Updated March 29 at 6:25am

Cities help artists find right fit

‘You can’t afford to run into any delays.’


(Updated, July 25, 9 a.m.)

Picture this: You’re a Providence-area artist seeking studio space to rent near your neighborhood. Or maybe you’re a developer looking to open a studio or gallery where others could make and display their work.

In either case you’ve got two major options, each with similarities, benefits and downsides.

“The plus in Pawtucket is price. The plus in Providence is name recognition,” said Len Lavoie, owner of Rhode Island Commercial Industry Realty in Pawtucket. “Other than that, it doesn’t really make any difference.”

While Lavoie, who has more than 20 years of experience helping building developers and artists choose between the two cities, may be able sum up the most polarizing difference in opening a studio in Pawtucket versus Providence, the decision for artists often goes deeper.

And it isn’t always an easy one.

Pawtucket’s Mad Dog Artist Studios and Gallery, run by the Garnett family, a foursome who between them are artists and salespeople, is the most recent addition to the growing number of studios in the two communities.

“There are so many groups around here and Pawtucket is extremely supportive of new businesses, especially if you’re in the arts and entertainment [industry],” said Christina Garnett, 32. Earlier this month she opened Mad Dog studios with her father, Norval, mother Karen, and sister, Amanda Amoroso, 27, a ceramics artist. “As a new business owner, you can’t afford to run into any delays. They want new businesses and they get it.”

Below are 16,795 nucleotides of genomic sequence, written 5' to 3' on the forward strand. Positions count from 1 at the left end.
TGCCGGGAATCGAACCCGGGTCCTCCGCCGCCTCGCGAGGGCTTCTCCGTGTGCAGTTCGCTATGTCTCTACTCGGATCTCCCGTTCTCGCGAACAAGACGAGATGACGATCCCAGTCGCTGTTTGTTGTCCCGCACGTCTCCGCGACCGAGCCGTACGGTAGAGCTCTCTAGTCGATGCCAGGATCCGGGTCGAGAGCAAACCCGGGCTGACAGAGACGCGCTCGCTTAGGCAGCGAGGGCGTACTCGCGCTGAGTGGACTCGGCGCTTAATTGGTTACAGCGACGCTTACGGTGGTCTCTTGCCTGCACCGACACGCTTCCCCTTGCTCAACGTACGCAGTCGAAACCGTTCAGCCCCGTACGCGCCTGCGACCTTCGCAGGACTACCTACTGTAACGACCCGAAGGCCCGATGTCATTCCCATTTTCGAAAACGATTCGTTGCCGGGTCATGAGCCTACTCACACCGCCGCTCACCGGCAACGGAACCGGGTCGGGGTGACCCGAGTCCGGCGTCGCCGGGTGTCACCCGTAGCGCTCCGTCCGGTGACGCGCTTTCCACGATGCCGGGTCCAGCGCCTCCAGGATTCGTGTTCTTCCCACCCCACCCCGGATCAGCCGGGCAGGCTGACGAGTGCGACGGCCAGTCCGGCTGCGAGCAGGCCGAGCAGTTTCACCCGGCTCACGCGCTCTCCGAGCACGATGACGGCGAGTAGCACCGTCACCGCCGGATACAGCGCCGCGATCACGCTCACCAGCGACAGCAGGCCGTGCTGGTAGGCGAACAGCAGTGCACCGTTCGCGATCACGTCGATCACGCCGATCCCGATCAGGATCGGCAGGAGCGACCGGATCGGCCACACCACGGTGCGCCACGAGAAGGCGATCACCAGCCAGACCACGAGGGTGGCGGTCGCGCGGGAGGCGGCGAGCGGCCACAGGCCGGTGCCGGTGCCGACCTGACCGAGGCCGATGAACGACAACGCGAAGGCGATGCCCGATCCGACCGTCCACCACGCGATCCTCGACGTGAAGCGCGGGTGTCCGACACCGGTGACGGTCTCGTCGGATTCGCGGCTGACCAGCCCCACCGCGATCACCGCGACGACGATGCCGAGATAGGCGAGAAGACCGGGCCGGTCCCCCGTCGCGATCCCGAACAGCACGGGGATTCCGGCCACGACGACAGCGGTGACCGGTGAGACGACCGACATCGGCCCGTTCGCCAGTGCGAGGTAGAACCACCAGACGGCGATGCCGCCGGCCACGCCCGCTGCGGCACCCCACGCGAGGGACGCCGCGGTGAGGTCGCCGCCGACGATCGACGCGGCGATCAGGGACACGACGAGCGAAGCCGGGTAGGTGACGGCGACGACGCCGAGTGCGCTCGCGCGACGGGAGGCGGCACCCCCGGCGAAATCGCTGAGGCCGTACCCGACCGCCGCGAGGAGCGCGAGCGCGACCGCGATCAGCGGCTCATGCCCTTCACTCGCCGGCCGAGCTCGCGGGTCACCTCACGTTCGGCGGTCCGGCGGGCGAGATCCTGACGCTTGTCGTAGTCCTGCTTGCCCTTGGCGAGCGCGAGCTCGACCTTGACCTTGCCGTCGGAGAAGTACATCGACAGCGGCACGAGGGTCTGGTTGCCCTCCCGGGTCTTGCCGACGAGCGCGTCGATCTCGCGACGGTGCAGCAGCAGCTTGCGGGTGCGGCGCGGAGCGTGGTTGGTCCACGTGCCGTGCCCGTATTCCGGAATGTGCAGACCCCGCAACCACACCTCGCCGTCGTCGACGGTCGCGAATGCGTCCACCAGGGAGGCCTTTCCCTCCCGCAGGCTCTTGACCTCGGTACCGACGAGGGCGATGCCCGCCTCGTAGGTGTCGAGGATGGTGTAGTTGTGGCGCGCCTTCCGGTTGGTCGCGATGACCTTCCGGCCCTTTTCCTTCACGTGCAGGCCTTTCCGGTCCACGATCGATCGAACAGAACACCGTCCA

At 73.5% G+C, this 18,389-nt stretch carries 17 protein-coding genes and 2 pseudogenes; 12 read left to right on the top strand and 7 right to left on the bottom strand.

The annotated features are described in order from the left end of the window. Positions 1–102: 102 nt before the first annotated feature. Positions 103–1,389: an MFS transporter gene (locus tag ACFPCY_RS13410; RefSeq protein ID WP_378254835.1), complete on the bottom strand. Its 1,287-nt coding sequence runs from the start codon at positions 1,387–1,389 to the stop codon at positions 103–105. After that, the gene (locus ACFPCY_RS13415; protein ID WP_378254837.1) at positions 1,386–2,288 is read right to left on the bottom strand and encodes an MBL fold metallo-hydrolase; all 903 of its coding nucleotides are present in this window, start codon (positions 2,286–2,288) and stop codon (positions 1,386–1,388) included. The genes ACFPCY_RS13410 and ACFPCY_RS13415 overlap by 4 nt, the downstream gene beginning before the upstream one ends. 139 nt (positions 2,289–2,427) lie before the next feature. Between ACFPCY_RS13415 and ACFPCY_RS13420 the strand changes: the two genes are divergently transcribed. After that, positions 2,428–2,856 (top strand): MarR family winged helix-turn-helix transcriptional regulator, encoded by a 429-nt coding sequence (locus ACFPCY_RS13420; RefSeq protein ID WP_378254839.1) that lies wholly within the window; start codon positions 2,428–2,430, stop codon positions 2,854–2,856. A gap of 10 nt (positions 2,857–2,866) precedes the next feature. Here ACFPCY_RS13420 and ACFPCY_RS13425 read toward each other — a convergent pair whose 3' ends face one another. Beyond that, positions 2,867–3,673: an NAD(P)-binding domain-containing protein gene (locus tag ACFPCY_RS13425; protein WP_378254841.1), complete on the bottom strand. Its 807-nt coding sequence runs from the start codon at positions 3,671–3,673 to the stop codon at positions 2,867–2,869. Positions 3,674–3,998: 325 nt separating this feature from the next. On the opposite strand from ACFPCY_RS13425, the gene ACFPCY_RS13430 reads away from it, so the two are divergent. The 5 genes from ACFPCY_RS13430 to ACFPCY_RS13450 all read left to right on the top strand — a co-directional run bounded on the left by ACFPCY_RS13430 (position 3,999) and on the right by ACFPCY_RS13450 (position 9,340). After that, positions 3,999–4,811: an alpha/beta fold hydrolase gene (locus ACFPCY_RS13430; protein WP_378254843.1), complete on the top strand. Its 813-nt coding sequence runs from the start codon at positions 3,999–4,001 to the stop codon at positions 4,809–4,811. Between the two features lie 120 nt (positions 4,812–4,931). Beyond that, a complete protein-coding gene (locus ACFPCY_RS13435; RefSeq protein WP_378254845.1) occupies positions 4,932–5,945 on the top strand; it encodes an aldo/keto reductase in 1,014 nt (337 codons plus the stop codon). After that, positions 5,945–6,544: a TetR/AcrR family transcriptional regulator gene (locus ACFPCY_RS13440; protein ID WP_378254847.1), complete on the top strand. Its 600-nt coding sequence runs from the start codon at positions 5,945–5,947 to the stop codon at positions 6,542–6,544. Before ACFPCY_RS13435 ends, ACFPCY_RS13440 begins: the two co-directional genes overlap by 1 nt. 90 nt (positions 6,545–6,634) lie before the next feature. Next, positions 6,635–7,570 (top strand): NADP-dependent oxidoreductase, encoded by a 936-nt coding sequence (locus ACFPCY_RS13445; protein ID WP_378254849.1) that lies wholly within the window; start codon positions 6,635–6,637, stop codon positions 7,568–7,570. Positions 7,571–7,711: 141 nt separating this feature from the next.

Garnett, with a background in sales, is running marketing efforts. An offer on Living Social, the popular coupon website, for a free month of membership, brought her family’s Blackstone Avenue business five new members within 24 hours.

But the Garnetts are relying largely on word-of-mouth within the city’s arts community, which was a major draw in their decision to locate the business there.

Anchor, a partnership between Matt Grigsby, a Rhode Island School of Design grad, and Asher Dunn, a woodworker, opened last year in Providence’s West End.

“When we were looking, we looked at 16 or 18 spaces and places in Pawtucket, too,” Grigsby said. “[How we chose] is a good question.

“I think the community in Providence is just stronger. People look out for each other more,” Grigsby said.

The price also happened to be right for Grigsby and Dunn. They leased their space in early 2011, getting in “while it was still cheap,” Grigsby said.

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